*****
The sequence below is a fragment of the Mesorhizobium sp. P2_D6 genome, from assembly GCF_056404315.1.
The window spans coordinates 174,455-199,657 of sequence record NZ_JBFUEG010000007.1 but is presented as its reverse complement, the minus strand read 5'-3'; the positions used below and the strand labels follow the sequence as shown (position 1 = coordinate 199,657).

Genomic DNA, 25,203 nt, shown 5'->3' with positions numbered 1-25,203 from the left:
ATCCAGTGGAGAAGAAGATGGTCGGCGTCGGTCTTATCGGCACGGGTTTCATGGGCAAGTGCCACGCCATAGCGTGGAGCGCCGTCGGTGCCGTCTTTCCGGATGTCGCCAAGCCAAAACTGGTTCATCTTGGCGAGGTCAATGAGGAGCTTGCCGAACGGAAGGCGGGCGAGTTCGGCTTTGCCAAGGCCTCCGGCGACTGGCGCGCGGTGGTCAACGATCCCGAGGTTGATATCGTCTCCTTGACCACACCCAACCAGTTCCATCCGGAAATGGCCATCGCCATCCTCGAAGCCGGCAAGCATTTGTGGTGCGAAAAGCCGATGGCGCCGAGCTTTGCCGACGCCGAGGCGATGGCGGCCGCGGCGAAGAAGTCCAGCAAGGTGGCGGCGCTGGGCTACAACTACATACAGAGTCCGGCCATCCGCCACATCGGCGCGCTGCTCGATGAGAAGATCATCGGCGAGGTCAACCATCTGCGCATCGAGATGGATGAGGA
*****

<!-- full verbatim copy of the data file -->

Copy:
The sequence below is a fragment of the Mesorhizobium sp. P2_D6 genome, from assembly GCF_056404315.1.
The window spans coordinates 174,455-199,657 of sequence record NZ_JBFUEG010000007.1 but is presented as its reverse complement, the minus strand read 5'-3'; the positions used below and the strand labels follow the sequence as shown (position 1 = coordinate 199,657).

Genomic DNA, 25,203 nt, shown 5'->3' with positions numbered 1-25,203 from the left:
ATCCAGTGGAGAAGAAGATGGTCGGCGTCGGTCTTATCGGCACGGGTTTCATGGGCAAGTGCCACGCCATAGCGTGGAGCGCCGTCGGTGCCGTCTTTCCGGATGTCGCCAAGCCAAAACTGGTTCATCTTGGCGAGGTCAATGAGGAGCTTGCCGAACGGAAGGCGGGCGAGTTCGGCTTTGCCAAGGCCTCCGGCGACTGGCGCGCGGTGGTCAACGATCCCGAGGTTGATATCGTCTCCTTGACCACACCCAACCAGTTCCATCCGGAAATGGCCATCGCCATCCTCGAAGCCGGCAAGCATTTGTGGTGCGAAAAGCCGATGGCGCCGAGCTTTGCCGACGCCGAGGCGATGGCGGCCGCGGCGAAGAAGTCCAGCAAGGTGGCGGCGCTGGGCTACAACTACATACAGAGTCCGGCCATCCGCCACATCGGCGCGCTGCTCGATGAGAAGATCATCGGCGAGGTCAACCATCTGCGCATCGAGATGGATGAGGA